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Fender Passport PRO Hands-On Review

January 29, 2010 by  



Fender Passport PRO Hands-On ReviewThe Fender Passport series has been providing portable PA systems for decades, and the three newest models, dubbed the PRO series, make improvements where “the rubber meets the road” as far as musicians are concerned: lighter weight, increased power, and reduced wallet impact. For good measure, Fender has refined existing features and added some new ones.

A trio of travelers
The Passport PRO series comes in three versions: the 150 PRO ($399), 300 PRO ($699), and 500 PRO ($999). All are upgrades that correspond to models in the previous line, and each is lighter, more powerful, and less expensive than its predecessor. The basic divisions among them come down to number of channels and output power (in watts). There are other differences, with the feature sets expanding as you go up the chain, but mostly, you’ll consider your choices based on your channel and wattage needs.

Portability counts
All PRO models feature smaller dimensions and lighter weight than earlier Passports, which mean better portability without sacrificing any sound quality in the redesigned speaker cabinetry. And the weight difference is significant: The 300 is 12 pounds lighter than its predecessor, the 500 is 9 pounds lighter; and the 150 is 3 pounds lighter. For perspective, a gallon jug of water weighs about 8 pounds. So these weight reductions are quite noticeable, especially on systems designed to be carried with one hand!

Speaker redesign
All three models also include redesigns or speaker-voicing improvements, which result in improved clarity. The 500 and 300 have 10” and 8” woofers respectively, with a 1.2” horn-loaded tweeter; the 150 has 5.25” woofers and two 2.75” tweeters in each speaker cabinet. The 500 and 300 have a subwoofer output, so if you elect to use an active sub, the power you save can be redirected to amplifying your mids and highs–thus extending your available power. A great feature!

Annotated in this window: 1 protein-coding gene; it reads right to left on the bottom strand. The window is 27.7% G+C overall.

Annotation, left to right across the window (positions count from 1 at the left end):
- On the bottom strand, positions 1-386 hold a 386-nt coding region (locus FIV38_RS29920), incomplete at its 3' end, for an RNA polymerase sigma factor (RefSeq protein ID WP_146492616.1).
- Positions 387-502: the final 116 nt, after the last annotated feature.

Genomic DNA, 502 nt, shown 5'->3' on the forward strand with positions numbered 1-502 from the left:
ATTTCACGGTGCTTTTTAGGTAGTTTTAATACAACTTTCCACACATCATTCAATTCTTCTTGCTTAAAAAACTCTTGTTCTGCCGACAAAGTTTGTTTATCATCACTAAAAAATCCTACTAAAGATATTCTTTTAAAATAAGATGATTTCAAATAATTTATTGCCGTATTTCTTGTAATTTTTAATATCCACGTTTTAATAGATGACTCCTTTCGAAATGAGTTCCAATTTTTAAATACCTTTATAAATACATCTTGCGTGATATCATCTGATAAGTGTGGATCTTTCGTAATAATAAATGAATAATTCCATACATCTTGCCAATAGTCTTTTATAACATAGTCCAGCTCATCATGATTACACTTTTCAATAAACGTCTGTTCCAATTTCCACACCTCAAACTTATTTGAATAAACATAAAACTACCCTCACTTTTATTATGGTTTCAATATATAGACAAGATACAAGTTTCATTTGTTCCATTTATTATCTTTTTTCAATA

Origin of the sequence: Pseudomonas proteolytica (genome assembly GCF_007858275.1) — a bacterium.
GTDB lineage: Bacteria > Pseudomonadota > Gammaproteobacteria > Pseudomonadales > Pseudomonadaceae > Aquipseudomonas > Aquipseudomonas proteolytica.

First take
The Passport 500 PRO is the flagship of the line, and when it arrived, I first thought it was a guitar amp, because it came in a single, manageable box. Thanks to its convenient handle and lightweight, the 500 PRO was easy to remove with one hand. Once free from its packing materials, this suitcase-sized 500-watter was as easy to carry across the room as moving my 1×12 combo. The speakers released with two quick flips of the spring-loaded clasps, and the unit now faced me revealing its three-component setup: a center console book ended by two smart-looking speakers.

The layout on the control panel is crystal-clear, with the channel strips oriented vertically and the important stuff starting at the top–namely, a master section with Volume, Tone and Reverb, followed by the individual channel strips and their controls (Level, EQ, Reverb, Pad switch). Having the master section on top is superior to a conventional mixer where the master controls look just like another channel strip, shunted to the far right. Here, they’re right at the top of the panel, front and center, and are easily accessible for making instantaneous changes to the overall sound.

The supplied cables (speaker and power) tuck into a spacious compartment in the back, meaning you can keep the cables–with enough room for several mics and clips–right inside the unit, yet securely stored. The 500 PRO is completely self-contained. Time to plug in!

Hooking up and digging in
One of my typical setups is for a duo of guitar and bass, in which both of us sing. That’s four mono channels right there, plus another stereo channel for the MP3 player that plays break music. Upon plugging in, my partner and I set channel levels first, with the master dialed down. We were pleased to see you can use the three-color LED to set levels (green for signal presence, yellow for close to clipping, red for clipping). Once we got all four levels set, we went through our set list. It was immediately obvious that the 500 PRO had way more power than we needed for our gig, even during a noisy and busy Sunday brunch! This is good, though, because you can never have enough power; it just means that you run the master volume lower, ensuring super clean sound.